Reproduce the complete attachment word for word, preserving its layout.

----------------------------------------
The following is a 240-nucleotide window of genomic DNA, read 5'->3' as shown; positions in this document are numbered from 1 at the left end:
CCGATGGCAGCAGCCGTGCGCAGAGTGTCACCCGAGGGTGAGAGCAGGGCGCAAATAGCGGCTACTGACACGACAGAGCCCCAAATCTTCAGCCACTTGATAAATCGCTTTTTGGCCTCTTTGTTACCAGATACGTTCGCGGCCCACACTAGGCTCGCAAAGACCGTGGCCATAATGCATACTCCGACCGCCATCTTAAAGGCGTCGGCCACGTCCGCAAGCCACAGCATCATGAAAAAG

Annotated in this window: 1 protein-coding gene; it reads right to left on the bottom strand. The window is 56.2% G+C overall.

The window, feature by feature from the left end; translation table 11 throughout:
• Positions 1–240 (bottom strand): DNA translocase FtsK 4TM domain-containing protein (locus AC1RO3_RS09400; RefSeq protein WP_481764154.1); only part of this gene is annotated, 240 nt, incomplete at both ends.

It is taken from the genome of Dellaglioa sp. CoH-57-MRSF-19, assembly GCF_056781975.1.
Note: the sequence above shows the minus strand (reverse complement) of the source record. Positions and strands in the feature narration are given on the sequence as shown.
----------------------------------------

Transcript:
The following is a 240-nucleotide window of genomic DNA, read 5'->3' as shown; positions in this document are numbered from 1 at the left end:
CCGATGGCAGCAGCCGTGCGCAGAGTGTCACCCGAGGGTGAGAGCAGGGCGCAAATAGCGGCTACTGACACGACAGAGCCCCAAATCTTCAGCCACTTGATAAATCGCTTTTTGGCCTCTTTGTTACCAGATACGTTCGCGGCCCACACTAGGCTCGCAAAGACCGTGGCCATAATGCATACTCCGACCGCCATCTTAAAGGCGTCGGCCACGTCCGCAAGCCACAGCATCATGAAAAAG

Annotated in this window: 1 protein-coding gene; it reads right to left on the bottom strand. The window is 56.2% G+C overall.

The window, feature by feature from the left end; translation table 11 throughout:
• Positions 1–240 (bottom strand): DNA translocase FtsK 4TM domain-containing protein (locus AC1RO3_RS09400; RefSeq protein WP_481764154.1); only part of this gene is annotated, 240 nt, incomplete at both ends.

It is taken from the genome of Dellaglioa sp. CoH-57-MRSF-19, assembly GCF_056781975.1.
Note: the sequence above shows the minus strand (reverse complement) of the source record. Positions and strands in the feature narration are given on the sequence as shown.